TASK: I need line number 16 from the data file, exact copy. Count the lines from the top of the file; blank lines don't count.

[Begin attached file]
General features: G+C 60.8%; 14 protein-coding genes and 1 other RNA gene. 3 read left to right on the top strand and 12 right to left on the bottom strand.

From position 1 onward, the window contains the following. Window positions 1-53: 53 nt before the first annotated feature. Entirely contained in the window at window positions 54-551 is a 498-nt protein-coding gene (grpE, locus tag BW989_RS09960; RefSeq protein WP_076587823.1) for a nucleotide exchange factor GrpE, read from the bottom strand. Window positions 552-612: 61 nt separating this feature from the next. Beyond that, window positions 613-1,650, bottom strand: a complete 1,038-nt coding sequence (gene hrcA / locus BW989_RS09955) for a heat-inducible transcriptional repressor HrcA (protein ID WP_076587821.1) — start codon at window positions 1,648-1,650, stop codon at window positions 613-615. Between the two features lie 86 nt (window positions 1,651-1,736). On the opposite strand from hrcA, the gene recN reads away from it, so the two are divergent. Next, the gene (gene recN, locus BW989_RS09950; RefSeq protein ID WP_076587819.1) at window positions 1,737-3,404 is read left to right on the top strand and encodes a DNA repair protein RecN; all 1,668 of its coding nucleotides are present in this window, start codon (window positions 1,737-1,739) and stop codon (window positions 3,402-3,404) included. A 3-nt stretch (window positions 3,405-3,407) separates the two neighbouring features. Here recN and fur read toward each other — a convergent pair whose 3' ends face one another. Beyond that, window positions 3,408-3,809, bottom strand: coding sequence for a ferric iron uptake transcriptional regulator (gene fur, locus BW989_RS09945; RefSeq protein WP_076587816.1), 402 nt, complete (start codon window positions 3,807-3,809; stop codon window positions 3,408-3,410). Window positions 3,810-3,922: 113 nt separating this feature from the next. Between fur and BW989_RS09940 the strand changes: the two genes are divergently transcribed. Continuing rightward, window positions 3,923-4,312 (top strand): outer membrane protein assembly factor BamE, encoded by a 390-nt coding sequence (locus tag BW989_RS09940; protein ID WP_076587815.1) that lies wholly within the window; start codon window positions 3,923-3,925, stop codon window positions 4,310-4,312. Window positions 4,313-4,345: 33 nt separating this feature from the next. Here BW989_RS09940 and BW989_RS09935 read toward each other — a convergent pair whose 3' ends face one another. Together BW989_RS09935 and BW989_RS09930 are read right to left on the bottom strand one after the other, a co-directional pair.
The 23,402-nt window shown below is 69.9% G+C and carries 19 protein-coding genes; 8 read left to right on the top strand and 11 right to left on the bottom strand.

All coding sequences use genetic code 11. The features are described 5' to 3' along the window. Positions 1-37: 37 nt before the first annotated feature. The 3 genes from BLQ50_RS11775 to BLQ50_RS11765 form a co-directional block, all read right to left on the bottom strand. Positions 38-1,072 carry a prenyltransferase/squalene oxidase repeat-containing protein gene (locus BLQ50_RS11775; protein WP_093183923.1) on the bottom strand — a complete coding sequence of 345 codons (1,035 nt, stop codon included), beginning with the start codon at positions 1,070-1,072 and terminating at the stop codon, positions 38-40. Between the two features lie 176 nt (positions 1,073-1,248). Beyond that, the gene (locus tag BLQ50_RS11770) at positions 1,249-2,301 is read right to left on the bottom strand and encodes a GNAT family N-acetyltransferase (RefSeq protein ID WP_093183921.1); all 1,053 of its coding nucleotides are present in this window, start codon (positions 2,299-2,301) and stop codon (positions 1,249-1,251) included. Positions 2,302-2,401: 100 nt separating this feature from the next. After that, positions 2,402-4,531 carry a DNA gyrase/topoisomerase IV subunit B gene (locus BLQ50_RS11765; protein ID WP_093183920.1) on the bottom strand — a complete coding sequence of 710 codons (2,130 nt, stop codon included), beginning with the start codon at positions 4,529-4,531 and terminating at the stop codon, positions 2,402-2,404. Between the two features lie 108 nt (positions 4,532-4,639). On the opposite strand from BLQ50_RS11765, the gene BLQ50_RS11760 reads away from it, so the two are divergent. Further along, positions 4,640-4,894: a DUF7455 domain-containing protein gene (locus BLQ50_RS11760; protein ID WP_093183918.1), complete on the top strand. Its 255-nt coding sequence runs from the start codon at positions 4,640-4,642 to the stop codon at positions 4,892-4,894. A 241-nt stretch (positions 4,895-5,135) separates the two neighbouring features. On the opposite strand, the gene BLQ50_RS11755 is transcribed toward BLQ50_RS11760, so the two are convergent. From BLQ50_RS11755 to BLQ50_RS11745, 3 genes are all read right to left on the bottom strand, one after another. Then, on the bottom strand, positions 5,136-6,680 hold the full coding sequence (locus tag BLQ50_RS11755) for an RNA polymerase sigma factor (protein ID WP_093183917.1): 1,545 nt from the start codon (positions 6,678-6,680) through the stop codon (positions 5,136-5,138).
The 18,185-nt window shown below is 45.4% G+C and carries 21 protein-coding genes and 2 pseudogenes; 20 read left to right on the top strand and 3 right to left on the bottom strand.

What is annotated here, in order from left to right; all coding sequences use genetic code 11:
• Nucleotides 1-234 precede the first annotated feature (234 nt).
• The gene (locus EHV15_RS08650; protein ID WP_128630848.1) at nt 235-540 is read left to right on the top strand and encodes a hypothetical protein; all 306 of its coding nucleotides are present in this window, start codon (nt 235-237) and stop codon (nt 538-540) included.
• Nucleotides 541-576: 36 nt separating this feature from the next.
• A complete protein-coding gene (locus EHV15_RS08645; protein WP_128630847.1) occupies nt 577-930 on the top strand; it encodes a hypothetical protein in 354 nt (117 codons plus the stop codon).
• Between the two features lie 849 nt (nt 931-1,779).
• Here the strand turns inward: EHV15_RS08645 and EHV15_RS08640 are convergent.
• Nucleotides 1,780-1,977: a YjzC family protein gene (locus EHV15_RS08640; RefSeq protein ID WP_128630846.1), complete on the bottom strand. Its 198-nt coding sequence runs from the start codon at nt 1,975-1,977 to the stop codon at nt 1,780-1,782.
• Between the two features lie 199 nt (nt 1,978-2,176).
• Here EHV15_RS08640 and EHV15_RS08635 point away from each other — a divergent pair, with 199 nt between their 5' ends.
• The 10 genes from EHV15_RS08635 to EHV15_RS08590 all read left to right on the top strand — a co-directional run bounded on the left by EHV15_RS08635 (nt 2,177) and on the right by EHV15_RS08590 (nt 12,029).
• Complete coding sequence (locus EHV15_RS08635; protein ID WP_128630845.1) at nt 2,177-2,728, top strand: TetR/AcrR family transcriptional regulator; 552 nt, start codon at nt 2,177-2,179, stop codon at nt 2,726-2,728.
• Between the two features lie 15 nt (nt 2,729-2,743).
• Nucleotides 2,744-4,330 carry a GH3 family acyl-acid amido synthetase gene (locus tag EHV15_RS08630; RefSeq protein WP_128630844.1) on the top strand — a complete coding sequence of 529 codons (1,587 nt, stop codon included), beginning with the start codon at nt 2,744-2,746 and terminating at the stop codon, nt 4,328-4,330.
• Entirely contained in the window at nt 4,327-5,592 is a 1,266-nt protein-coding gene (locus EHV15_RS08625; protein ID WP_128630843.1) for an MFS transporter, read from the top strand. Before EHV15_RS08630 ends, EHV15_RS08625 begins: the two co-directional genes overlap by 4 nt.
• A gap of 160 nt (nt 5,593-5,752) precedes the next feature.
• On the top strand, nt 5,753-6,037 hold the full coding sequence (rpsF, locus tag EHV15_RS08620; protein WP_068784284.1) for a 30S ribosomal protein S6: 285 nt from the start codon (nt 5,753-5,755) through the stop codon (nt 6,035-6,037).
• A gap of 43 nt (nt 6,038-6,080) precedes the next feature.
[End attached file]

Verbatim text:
• The 10 genes from EHV15_RS08635 to EHV15_RS08590 all read left to right on the top strand — a co-directional run bounded on the left by EHV15_RS08635 (nt 2,177) and on the right by EHV15_RS08590 (nt 12,029).